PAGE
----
D3 was included as part of the presentation “Geo_projects and Innovation in Education”. You can follow the presentation here below.
Partners in the Developing Digital Data Literacy are working on creating a teacher training course to connect school teaching, to the European Digital Competence Framework for Citizens (DigComp 2.1) and relating it to the Competence Framework for Educators (DigCompEdu).
Following the publication of a Comparative Review on the use of open data in school education , in July 2020, and based on its findings and recommendations, a training course is being developed seeking to help secondary teachers implement digital data literacy opportunities in schools.
A wide range of freely available open data sources will be used in the training course, such as the European Union Open Data Portal. The training course is expected to include the following modules – Being a Digital Citizen – Information and Data Literacy – Using Data for Communication and Collaboration – Digital Data Creation – Problem Solving with Digital Data More information will follow soon.
The first output of the D3 project has been published. It is a European review of digital data literacy opportunities in terms of school curricula, qualifications and availability of digital open data tools in secondary school. The report also addresses guidelines and a framework for inclusion of such data and related competences in secondary schools.
Both desk and field research were carried out, making connections between the EU Digital Competence Framework (DigComp 2.0) and school curricula. The desk research included an analysis of available open data from National Ministries, legislative frameworks, as well as an identification of open data tools, digital data literacy and open data in the school environment, training courses, qualifications and curricula.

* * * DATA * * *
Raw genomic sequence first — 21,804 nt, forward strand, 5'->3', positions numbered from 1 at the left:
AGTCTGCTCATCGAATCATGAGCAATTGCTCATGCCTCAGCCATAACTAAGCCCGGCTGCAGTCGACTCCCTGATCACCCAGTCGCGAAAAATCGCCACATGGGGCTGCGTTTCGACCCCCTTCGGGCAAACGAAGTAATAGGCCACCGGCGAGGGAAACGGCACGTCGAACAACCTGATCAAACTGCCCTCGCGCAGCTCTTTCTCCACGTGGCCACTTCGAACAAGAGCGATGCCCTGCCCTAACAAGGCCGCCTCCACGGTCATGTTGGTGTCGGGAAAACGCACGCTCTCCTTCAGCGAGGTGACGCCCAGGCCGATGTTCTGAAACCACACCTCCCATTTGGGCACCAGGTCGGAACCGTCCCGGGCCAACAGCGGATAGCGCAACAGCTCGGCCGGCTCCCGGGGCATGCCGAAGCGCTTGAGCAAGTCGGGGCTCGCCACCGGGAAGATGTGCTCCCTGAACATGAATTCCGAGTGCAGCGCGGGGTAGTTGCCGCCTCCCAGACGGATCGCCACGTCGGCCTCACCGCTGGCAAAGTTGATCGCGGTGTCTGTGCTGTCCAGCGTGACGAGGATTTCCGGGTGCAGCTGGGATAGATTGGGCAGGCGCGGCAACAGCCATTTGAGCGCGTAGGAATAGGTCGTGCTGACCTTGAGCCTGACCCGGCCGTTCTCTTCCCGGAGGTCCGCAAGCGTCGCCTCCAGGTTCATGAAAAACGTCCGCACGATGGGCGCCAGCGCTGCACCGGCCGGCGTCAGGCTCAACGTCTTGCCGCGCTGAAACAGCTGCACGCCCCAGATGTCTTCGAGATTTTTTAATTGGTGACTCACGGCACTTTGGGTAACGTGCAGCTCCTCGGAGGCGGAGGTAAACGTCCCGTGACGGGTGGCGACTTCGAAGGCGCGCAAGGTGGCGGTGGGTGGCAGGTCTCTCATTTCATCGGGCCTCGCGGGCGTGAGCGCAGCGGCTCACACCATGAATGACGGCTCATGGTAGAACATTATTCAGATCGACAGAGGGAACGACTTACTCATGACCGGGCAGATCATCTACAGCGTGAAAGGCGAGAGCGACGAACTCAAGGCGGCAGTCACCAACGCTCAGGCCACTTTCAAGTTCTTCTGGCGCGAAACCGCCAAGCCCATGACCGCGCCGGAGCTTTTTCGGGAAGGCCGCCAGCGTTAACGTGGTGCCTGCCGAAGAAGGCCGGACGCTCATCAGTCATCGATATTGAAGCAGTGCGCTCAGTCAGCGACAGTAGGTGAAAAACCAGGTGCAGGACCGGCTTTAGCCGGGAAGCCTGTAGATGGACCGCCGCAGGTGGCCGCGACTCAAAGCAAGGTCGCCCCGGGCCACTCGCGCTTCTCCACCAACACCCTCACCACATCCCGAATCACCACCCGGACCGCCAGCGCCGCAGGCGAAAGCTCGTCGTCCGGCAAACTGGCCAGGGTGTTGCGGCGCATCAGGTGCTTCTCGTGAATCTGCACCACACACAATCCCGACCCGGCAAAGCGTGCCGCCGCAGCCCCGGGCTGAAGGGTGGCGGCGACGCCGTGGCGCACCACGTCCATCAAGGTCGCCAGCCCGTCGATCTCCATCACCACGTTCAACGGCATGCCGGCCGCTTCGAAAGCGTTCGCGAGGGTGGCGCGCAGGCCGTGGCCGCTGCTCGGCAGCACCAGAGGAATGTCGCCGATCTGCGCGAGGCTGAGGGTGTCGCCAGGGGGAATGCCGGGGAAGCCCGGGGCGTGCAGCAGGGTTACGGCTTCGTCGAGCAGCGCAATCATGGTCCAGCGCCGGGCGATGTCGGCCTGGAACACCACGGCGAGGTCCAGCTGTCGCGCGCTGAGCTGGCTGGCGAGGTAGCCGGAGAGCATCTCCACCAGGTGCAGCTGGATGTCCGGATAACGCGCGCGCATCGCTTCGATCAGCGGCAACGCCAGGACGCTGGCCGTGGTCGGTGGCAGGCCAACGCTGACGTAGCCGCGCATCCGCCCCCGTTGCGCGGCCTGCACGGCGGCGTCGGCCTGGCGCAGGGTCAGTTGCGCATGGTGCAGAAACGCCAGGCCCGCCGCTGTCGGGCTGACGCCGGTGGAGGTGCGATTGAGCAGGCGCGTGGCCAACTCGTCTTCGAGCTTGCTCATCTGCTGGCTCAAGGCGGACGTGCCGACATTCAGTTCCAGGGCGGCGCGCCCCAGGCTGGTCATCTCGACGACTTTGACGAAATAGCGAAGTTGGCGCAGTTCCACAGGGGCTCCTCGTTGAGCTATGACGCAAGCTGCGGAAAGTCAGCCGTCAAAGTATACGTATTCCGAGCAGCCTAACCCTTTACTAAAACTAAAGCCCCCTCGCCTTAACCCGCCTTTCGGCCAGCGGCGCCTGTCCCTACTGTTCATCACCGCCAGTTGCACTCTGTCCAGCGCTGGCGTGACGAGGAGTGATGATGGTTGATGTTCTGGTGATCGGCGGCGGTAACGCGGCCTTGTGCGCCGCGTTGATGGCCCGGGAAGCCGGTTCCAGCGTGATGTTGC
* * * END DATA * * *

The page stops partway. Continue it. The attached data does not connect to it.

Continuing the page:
The field research involved interviews with secondary school teachers, to gather their opinions on the use of technology and open data in their school as well as their personal knowledge of informatics, the digital world and European initiatives in the field.
As a result of the research and work undertaken by the D3 project, the European Association of Geographers identified the work being undertaken by the members of the International Open Data Charter. The association has applied for membership and signed the Charter, campaigning for the collection and open use of data gathered by governments and businesses The mission of the Charter is to make data open and freely available, while protecting the rights of people and communities.
characteristics of open data
D3 – Developing Digital Data literacy relates to the need for information literacy for all citizens in Europe. Eradicating present-day problems such as the rise of populism and mis-information in all its forms and dimensions is one of the greatest challenges faced in Europe.
The D3 project will make use of the outcomes of the Forward Looking Youth project “YouthMetre: A Tool for Forward Youth Participation”, which promoted “the collection and analysis of substantive evidence allowing young people to participate effectively in policy making”.